Ex-Treasury chief Larry Summers says it’s still too early to declare victory on inflation

Former Treasury Secretary Larry Summers speaks at the Spring Meetings of the International Monetary Fund and the World Bank in Washington, DC, on April 16, 2015.

NICHOLAS KAMM/AFP via Getty Images

Former Treasury Secretary Larry Summers said the jobs data suggests inflation could see a rebound.
July’s jobs report showed an unexpected drop in the unemployment rate and a gain in average hourly earnings.
“If you look at wage inflation, it was faster for the month than for the quarter, faster for the quarter than for the year.”

Former Treasury Secretary Larry Summers still sees a path forward for the US to avoid a recession, but he said the July jobs report suggests the war with inflation isn’t over yet. 

“I don’t think we can yet be confident that we’re not going to see a real acceleration of inflation at some point down the road,” Summers told Bloomberg TV on Friday, shortly after the labor market data published.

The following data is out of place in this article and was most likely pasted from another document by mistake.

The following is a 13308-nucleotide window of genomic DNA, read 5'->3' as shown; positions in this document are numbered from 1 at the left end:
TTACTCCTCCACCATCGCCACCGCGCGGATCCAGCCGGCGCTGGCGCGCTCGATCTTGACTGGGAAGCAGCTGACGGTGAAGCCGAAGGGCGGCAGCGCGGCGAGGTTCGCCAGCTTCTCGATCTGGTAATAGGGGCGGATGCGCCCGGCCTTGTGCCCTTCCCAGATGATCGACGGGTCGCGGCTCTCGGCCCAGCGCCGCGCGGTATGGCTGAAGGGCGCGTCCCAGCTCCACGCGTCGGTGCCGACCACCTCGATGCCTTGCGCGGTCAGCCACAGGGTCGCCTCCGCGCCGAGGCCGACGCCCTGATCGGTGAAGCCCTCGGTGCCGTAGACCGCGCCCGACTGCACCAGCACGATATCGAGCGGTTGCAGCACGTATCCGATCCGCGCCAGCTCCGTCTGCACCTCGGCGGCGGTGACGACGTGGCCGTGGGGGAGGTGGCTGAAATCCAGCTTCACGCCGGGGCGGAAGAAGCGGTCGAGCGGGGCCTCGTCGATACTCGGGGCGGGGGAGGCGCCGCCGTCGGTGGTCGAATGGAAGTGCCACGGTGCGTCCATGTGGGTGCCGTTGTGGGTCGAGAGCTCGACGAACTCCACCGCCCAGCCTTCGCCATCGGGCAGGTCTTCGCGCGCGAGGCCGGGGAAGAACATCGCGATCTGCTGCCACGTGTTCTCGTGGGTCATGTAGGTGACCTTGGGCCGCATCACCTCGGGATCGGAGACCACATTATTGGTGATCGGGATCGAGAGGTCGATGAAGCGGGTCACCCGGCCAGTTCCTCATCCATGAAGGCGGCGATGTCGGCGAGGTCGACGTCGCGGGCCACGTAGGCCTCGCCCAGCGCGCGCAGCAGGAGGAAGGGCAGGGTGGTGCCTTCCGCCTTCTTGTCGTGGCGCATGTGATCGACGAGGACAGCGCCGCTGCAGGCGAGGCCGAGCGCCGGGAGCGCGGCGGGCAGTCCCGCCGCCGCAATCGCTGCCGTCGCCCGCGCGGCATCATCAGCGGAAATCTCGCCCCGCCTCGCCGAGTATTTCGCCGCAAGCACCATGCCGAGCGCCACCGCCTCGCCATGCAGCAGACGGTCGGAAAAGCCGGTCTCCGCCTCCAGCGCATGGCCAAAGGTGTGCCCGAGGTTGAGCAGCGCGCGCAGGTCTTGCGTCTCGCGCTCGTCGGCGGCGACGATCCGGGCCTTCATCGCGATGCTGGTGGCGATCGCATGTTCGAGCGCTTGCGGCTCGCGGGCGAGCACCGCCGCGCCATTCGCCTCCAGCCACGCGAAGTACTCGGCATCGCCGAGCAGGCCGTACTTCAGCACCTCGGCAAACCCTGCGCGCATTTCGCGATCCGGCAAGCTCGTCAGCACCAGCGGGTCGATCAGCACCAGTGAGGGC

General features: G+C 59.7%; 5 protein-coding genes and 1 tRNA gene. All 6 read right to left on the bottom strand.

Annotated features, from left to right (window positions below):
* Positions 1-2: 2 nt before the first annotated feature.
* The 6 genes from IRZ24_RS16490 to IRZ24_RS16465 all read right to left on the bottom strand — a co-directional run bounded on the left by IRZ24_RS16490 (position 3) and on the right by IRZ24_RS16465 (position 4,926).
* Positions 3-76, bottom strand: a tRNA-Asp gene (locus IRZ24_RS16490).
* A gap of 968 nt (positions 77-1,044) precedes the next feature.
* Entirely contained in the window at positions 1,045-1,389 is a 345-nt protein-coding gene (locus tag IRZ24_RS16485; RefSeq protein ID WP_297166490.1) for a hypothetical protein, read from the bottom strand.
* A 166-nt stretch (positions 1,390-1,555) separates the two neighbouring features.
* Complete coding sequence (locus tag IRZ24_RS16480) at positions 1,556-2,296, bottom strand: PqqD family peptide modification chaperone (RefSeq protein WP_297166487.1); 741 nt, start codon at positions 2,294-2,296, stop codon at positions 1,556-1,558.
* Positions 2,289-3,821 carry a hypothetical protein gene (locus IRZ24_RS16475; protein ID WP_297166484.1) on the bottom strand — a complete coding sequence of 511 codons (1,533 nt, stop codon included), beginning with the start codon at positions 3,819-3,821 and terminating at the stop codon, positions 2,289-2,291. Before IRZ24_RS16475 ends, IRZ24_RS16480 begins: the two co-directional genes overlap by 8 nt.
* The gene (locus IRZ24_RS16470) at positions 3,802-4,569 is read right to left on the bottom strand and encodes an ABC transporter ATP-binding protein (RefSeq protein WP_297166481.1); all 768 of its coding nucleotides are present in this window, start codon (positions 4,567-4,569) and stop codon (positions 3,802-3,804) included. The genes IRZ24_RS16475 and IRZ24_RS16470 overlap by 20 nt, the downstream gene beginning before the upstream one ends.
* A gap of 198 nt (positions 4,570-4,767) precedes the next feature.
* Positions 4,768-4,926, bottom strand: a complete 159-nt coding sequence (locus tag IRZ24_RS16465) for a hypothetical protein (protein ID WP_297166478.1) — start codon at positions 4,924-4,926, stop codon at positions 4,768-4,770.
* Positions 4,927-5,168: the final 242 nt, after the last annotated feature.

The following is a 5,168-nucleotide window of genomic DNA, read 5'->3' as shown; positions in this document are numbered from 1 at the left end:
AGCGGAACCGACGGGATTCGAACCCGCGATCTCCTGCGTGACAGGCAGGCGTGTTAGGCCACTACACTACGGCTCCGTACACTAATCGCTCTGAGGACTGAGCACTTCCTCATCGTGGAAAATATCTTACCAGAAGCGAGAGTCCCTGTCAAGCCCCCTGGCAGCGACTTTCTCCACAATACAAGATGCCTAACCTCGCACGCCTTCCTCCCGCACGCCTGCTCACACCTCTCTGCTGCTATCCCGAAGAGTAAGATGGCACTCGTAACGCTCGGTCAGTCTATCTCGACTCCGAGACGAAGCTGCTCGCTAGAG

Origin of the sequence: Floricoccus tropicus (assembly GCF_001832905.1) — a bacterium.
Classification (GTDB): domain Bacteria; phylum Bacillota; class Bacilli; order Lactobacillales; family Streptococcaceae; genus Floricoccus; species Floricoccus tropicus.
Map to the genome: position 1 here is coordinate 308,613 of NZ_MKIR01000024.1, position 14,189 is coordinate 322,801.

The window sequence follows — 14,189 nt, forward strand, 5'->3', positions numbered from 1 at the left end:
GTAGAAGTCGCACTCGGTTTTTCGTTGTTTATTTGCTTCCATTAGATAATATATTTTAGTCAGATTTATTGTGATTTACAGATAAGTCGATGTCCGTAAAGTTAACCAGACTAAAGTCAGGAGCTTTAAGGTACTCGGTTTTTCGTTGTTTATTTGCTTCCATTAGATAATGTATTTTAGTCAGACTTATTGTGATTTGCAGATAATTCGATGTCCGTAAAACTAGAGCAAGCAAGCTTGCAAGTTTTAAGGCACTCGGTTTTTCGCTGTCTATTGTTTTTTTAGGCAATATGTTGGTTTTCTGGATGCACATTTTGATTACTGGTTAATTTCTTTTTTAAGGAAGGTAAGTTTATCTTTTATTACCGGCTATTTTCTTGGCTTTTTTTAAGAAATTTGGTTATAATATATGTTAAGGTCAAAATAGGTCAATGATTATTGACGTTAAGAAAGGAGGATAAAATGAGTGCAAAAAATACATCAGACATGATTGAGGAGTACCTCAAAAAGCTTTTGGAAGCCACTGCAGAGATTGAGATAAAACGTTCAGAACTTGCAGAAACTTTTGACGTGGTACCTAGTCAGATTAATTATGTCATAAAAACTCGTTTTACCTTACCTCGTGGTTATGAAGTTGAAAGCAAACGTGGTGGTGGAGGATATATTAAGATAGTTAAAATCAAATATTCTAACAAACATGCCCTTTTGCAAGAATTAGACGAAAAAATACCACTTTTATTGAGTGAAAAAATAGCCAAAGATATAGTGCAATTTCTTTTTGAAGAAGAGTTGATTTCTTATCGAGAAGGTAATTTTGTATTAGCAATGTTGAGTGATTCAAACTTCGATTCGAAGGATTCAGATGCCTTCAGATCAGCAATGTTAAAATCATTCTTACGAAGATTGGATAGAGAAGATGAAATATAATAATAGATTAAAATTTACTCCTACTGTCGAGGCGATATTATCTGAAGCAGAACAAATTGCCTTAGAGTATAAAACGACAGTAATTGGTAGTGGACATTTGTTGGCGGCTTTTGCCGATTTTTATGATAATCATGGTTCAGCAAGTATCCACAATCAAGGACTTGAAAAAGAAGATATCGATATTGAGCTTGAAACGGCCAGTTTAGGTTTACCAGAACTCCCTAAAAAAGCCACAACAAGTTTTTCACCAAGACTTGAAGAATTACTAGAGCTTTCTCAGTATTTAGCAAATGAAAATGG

The economy added 187,000 jobs last month, lower than the forecasted 200,000, while the unemployment rate dipped to 3.5% and hourly earnings climbed more than expected with a 0.4% month-over-month increase.

The latest labor market numbers, in Summers’ view, aren’t fully in line with the Federal Reserve’s 2% inflation goal.

On a year-over-year basis, wages grew 4.4%, and on an annualized rate versus June, wage growth neared 5%, he estimated.

And after accounting for productivity trends, he warned that the jobs data indicate “an underlying inflation rate in 3.5% range — and it may not be decelerating.” 

“If you look at wage inflation, it was faster for the month than for the quarter, faster for the quarter than for the year,” Summers said. “And running for the quarter at about 4.9%. That’s not consistent with 2% underlying inflation or close.”

Meanwhile, the latest consumer price index reading was up 3% annually in June, and investors largely expect the Fed to be done with rate hikes for the rest of the year.

He noted that the economy remains strong and a soft-landing is still in the cards, but declining unemployment and increasing job vacancies suggest there’s more work to be done.

“We still have a tight labor market, a very tight labor market,” Summers said. “And with 187,000 jobs created, and population growing 50 to 100,000 a month, we have not just a tight labor market, but a tightening labor market.”

Summers noted that he sees declarations of victory as too premature, according to Bloomberg.

“I’m glad that the Fed is not among those who are declaring victory,” he said. 

Read the original article on Business Insider


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